From 'A&E's Flip This House' to You!

[photopress:REIA__Image_Download__flip_this_house_logo_jpeg_from_mhv_reia_1_.jpg,thumb,alignright]Have you been watching the current real estate market and wondering how  to find the pot of gold in it? Fix and Flip guru Than Merrill from A&E’s Flip this House will show you how right here in Seattle on October 11. Than, like many other saavy investors, is building his business taking advantage of sellers in trouble.  Even though Seattle seems to be somewhat insulated from the current trend across the nation, there are still great opportunities to grab up distressed properties. Banks are looking to unload properties as are many homeowners on the brink of foreclosure.  These often become the inventory and raw product for the ‘fix and flippers’. But how do you find these elusive properties?

My husband and I have been involved with about 2 dozens ‘fix and flip’ properties, but finding the right properties at the right price, i.e., below market, is a challenge. As a realtor, I live and breathe the mls, but once a property hits the mls, it’s generally going to be sold at retail, and paying retail is not the way to make a profit on a ‘fix and flip’.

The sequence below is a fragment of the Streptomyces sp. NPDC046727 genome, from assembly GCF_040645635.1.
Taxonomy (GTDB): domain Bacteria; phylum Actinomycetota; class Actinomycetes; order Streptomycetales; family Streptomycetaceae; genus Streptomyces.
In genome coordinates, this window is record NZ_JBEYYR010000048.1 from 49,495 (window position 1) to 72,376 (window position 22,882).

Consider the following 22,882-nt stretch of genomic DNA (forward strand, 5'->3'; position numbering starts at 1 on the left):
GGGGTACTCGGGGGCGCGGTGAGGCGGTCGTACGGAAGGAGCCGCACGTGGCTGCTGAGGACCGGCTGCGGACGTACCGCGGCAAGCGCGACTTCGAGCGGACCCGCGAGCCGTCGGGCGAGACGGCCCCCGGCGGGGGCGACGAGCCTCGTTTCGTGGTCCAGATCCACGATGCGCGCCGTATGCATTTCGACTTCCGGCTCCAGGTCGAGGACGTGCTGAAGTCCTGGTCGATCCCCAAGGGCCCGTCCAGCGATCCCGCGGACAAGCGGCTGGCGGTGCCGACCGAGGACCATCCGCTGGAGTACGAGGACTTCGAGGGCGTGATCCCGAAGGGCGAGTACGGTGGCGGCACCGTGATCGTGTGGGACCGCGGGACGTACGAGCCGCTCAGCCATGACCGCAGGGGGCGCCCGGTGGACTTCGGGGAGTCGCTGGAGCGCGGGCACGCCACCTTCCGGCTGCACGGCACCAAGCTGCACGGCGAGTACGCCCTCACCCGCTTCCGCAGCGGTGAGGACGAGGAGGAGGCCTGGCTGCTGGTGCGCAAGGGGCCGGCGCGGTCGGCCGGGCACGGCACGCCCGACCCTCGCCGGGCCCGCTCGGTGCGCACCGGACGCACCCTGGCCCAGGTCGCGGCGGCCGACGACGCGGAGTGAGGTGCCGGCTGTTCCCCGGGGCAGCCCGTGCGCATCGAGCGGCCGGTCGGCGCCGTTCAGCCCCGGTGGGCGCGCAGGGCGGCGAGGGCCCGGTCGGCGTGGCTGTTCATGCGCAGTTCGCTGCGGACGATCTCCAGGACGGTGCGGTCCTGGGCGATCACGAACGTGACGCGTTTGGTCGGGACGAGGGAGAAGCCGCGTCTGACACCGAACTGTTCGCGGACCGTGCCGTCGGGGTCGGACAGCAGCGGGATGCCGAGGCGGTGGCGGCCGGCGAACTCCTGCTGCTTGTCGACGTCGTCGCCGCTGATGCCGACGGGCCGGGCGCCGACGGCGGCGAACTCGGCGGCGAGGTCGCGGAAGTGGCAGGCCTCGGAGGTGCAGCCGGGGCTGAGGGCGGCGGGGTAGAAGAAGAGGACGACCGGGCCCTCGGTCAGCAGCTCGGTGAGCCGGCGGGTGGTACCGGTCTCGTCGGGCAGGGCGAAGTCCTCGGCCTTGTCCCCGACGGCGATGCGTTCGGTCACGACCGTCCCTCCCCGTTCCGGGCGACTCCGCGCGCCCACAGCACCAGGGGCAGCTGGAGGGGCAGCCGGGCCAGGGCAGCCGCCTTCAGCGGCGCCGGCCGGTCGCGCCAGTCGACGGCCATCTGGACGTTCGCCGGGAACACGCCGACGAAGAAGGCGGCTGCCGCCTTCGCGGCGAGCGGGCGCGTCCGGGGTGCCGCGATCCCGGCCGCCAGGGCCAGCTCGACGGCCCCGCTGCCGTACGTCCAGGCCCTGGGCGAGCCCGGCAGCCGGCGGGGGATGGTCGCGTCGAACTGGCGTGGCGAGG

There are several real estate investment groups in the Puget Sound area that will help you get started and offer advice in marketing, legal issues (recently, state law passed requiring a flip in less than one year to require a contractor’s license.  More about that later) and tips of the trade. Says Shirley Henderson, President of REIA, ” flipping is profitable and a lot of fun if it’s done right”.  And the members want to help you do it right.  Usually they have monthly meetings and from time to time offer educational events to help their members. Members are happy to share their knowledge and are there to help each other.